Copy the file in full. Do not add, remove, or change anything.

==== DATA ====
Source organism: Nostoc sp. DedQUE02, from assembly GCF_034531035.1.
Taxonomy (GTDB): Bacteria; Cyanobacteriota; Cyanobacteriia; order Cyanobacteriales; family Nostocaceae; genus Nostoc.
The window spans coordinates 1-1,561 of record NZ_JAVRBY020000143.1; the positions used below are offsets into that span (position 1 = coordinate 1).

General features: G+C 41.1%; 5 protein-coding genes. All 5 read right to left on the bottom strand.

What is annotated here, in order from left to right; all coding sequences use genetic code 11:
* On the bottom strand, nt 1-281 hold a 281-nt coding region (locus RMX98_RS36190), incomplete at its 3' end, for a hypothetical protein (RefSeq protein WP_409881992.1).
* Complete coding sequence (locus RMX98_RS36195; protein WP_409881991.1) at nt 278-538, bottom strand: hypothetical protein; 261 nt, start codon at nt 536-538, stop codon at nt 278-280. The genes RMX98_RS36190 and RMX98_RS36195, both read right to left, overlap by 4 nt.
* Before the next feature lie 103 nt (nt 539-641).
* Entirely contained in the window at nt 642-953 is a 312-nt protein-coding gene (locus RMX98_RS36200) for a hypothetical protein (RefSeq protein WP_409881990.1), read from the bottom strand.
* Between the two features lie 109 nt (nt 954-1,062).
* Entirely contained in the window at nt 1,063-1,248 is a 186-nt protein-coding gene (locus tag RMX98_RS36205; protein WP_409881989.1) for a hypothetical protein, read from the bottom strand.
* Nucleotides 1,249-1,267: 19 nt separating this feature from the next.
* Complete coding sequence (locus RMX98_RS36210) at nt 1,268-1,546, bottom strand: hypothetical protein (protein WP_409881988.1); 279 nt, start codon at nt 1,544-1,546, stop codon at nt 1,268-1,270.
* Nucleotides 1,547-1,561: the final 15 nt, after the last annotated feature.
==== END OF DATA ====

Source organism: Nostoc sp. DedQUE02, from assembly GCF_034531035.1.
Taxonomy (GTDB): Bacteria; Cyanobacteriota; Cyanobacteriia; order Cyanobacteriales; family Nostocaceae; genus Nostoc.
The window spans coordinates 1-1,561 of record NZ_JAVRBY020000143.1; the positions used below are offsets into that span (position 1 = coordinate 1).

General features: G+C 41.1%; 5 protein-coding genes. All 5 read right to left on the bottom strand.

What is annotated here, in order from left to right; all coding sequences use genetic code 11:
* On the bottom strand, nt 1-281 hold a 281-nt coding region (locus RMX98_RS36190), incomplete at its 3' end, for a hypothetical protein (RefSeq protein WP_409881992.1).
* Complete coding sequence (locus RMX98_RS36195; protein WP_409881991.1) at nt 278-538, bottom strand: hypothetical protein; 261 nt, start codon at nt 536-538, stop codon at nt 278-280. The genes RMX98_RS36190 and RMX98_RS36195, both read right to left, overlap by 4 nt.
* Before the next feature lie 103 nt (nt 539-641).
* Entirely contained in the window at nt 642-953 is a 312-nt protein-coding gene (locus RMX98_RS36200) for a hypothetical protein (RefSeq protein WP_409881990.1), read from the bottom strand.
* Between the two features lie 109 nt (nt 954-1,062).
* Entirely contained in the window at nt 1,063-1,248 is a 186-nt protein-coding gene (locus tag RMX98_RS36205; protein WP_409881989.1) for a hypothetical protein, read from the bottom strand.
* Nucleotides 1,249-1,267: 19 nt separating this feature from the next.
* Complete coding sequence (locus RMX98_RS36210) at nt 1,268-1,546, bottom strand: hypothetical protein (protein WP_409881988.1); 279 nt, start codon at nt 1,544-1,546, stop codon at nt 1,268-1,270.
* Nucleotides 1,547-1,561: the final 15 nt, after the last annotated feature.